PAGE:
This page contains a Flash digital edition of a book.
Musical gardens Niverville Heritage Garden

Story by Tania Moffat, photos provided by Niverville Heritage Centre.

The Norman Wittick Memorial Garden at the Niverville Heritage Centre. T history and provides a retreat

he Niverville Heritage Centre is home to a living monument that pays homage to the town’s rich for its

citizens. This not-for-profit communi- ty owned corporation houses an event centre, medical, dental and primary healthcare centre, a child care centre, Hespeler’s Cookhouse and Tavern, an assisted living residence and personal care home. The highlight, however, can be found in the surrounding gardens, enriching the lives of both the resi- dents living there and the community at large. It is a place for both young and old to join together and rejoice in the wonders of the garden. In 2008, Fred Kaita, a 90-year-old

horticulturalist and past resident of Niverville, designed and became the driving force behind these gardens. He recruited volunteers to help build his dream, creating a jewel for the community and continued his efforts

22 • Beautiful Gardens 2015

plans are now underway to expand the courtyards and to extend both the green space and gardens. The addition of more mobile friendly walking paths, furniture, fencing, trees and plants will make the garden even more enjoyable. Norman Wittick Memorial Rose Garden

The Wittick’s have played an impor-

The Pioneer Commemorative Garden pays tribute to the immigrants who settled here.

until his poor health intervened. Fred was critical to the project and without his effort, these gardens would not likely exist. Today, the dedicated and hard-work-

ing volunteers he recruited have carried on with his work. By gathering togeth- er even more volunteers and secur- ing the financial backing and support of local companies the gardens have continued to bloom with life. In fact,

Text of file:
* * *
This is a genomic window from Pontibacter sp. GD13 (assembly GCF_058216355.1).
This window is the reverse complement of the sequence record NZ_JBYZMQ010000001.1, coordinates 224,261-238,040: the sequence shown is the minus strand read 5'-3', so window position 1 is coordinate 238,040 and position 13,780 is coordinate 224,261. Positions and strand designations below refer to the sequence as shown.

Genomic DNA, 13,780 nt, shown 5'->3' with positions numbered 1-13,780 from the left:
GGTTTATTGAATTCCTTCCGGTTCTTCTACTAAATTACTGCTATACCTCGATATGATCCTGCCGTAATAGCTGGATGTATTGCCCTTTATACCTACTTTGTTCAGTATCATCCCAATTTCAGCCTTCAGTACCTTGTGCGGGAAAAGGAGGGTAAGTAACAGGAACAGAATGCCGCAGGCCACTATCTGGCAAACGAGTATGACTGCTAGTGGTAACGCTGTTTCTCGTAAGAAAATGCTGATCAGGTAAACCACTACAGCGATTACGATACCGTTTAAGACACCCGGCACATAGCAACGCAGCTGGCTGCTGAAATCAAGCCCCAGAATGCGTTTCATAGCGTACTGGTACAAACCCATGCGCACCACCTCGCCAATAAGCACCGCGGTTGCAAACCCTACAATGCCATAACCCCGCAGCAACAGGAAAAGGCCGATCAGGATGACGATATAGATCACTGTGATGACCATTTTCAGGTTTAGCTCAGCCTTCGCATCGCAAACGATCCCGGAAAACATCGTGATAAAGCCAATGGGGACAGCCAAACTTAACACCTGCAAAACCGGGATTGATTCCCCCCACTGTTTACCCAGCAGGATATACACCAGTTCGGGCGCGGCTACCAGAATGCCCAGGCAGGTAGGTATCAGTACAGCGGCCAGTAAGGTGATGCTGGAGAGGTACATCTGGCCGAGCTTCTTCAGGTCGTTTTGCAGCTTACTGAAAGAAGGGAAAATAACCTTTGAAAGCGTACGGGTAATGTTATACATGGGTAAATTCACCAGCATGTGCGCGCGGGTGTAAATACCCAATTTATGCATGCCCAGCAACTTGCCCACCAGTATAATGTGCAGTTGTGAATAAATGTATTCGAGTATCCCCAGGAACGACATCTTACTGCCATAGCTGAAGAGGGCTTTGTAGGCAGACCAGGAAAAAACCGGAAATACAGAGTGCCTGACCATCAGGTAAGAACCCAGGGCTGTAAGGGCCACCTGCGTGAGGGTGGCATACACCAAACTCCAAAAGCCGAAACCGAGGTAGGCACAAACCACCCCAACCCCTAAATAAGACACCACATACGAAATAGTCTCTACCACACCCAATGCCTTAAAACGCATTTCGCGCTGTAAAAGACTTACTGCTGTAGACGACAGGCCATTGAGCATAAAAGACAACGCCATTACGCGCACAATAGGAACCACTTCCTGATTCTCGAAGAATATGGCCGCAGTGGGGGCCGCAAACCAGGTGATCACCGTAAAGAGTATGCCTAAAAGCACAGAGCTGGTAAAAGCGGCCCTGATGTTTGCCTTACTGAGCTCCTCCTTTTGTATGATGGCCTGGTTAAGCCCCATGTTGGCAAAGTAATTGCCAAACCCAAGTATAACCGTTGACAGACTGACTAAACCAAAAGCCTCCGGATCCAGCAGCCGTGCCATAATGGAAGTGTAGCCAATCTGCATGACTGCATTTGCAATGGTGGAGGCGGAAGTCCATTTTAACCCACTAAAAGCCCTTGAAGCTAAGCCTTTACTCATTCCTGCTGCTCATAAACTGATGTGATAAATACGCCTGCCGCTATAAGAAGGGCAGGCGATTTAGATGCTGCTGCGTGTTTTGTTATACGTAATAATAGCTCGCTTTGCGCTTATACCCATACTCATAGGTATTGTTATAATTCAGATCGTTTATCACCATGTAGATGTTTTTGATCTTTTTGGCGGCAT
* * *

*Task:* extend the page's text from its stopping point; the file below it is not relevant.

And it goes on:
tant role in the history of Niverville. Norman’s grandfather, John Wittick, came to Niverville in 1877, it was the location of new federal immigration housing and processing facilities


the time. He arrived with many other settlers from Eastern Canada by river- boat, and was later joined by his wife, son and three daughters. Not only did the family play a prominent role in the town’s agricultural history, John was the head carpenter and foreman for Manitoba’s first grain elevator in Niver- ville and also instrumental

in several

other aspects of town life. Grandson,

Page 1  |  Page 2  |  Page 3  |  Page 4  |  Page 5  |  Page 6  |  Page 7  |  Page 8  |  Page 9  |  Page 10  |  Page 11  |  Page 12  |  Page 13  |  Page 14  |  Page 15  |  Page 16  |  Page 17  |  Page 18  |  Page 19  |  Page 20  |  Page 21  |  Page 22  |  Page 23  |  Page 24  |  Page 25  |  Page 26  |  Page 27  |  Page 28  |  Page 29  |  Page 30  |  Page 31  |  Page 32  |  Page 33  |  Page 34  |  Page 35  |  Page 36  |  Page 37  |  Page 38  |  Page 39  |  Page 40  |  Page 41  |  Page 42  |  Page 43  |  Page 44  |  Page 45  |  Page 46  |  Page 47  |  Page 48